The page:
President of Georgia explains veto on law on secret wiretapping
Salome Zurabishvili on wiretapping
Georgian President Salome Zurabishvili has commented on the so-called wiretapping law, which she vetoed.
“There is a dividing line here – either we are still within the Soviet legacy, or we are moving toward a truly European system. Is our privacy protected from eavesdropping or not? Do we live in a country where we have to stop and think whether we should have our phones on us? We could just say what the hell, let them listen – but this is not a European life, there is no protection of human rights, it’s a different system and we must get out of it. That’s what I wanted to say by this veto,” Zurabishvili said.
On June 7, the draft law, initiated by deputies from the ruling Georgian Dream party, was adopted by parliament in the third reading, whereupon the president vetoed it.
According to the legal and constitutional experts of the Venice Commission of the Council of Europe, the bill on secret wiretapping was adopted in a hurry and requires both an impact assessment and more detailed justification.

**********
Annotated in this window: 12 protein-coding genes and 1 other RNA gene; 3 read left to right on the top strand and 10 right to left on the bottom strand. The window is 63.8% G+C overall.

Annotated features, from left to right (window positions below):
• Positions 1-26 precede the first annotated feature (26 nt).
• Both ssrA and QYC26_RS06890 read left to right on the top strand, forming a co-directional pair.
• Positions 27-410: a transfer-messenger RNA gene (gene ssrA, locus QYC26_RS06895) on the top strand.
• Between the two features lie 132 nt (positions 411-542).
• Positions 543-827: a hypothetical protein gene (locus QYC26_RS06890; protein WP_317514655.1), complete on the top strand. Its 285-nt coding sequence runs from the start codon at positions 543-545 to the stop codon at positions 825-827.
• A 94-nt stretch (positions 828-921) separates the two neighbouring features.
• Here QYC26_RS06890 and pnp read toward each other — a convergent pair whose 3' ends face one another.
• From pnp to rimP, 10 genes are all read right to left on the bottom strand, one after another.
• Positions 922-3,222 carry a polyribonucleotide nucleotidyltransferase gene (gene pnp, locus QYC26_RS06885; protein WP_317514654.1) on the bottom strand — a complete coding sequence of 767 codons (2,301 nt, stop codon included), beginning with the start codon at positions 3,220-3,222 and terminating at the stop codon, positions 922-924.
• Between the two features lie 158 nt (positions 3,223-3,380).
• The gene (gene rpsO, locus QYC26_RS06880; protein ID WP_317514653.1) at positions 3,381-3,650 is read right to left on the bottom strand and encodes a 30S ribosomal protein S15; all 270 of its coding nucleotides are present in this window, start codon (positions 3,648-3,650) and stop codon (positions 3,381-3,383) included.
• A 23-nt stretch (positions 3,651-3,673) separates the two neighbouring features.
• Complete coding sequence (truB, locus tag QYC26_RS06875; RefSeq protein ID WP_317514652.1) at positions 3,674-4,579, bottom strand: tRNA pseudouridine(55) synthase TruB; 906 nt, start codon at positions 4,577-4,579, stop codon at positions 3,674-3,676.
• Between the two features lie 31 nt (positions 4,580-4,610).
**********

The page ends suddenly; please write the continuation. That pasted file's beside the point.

According to the Venice Commission:
● The monitoring mechanism for covert surveillance measures in Georgia is inadequate, and a comprehensive review of existing covert surveillance systems is needed;
● Freedom of communication and privacy are fundamental values in any liberal society; therefore, covert surveillance measures must be carefully formulated and narrowly interpreted by state authorities and courts;
At the briefing, the president also noted that the way the changes were adopted, in apparent haste and on questionable grounds, raises suspicions that “these are changes adopted to consolidate power.”
“It is not possible at the moment when we say that we’re going to get candidate status (in the EU) in the next few months. If we are going to Europe, we must go there. If we are not going there, then it should be said. The veto means we had to decide once and for all where we are going.” Zurabishvili stated.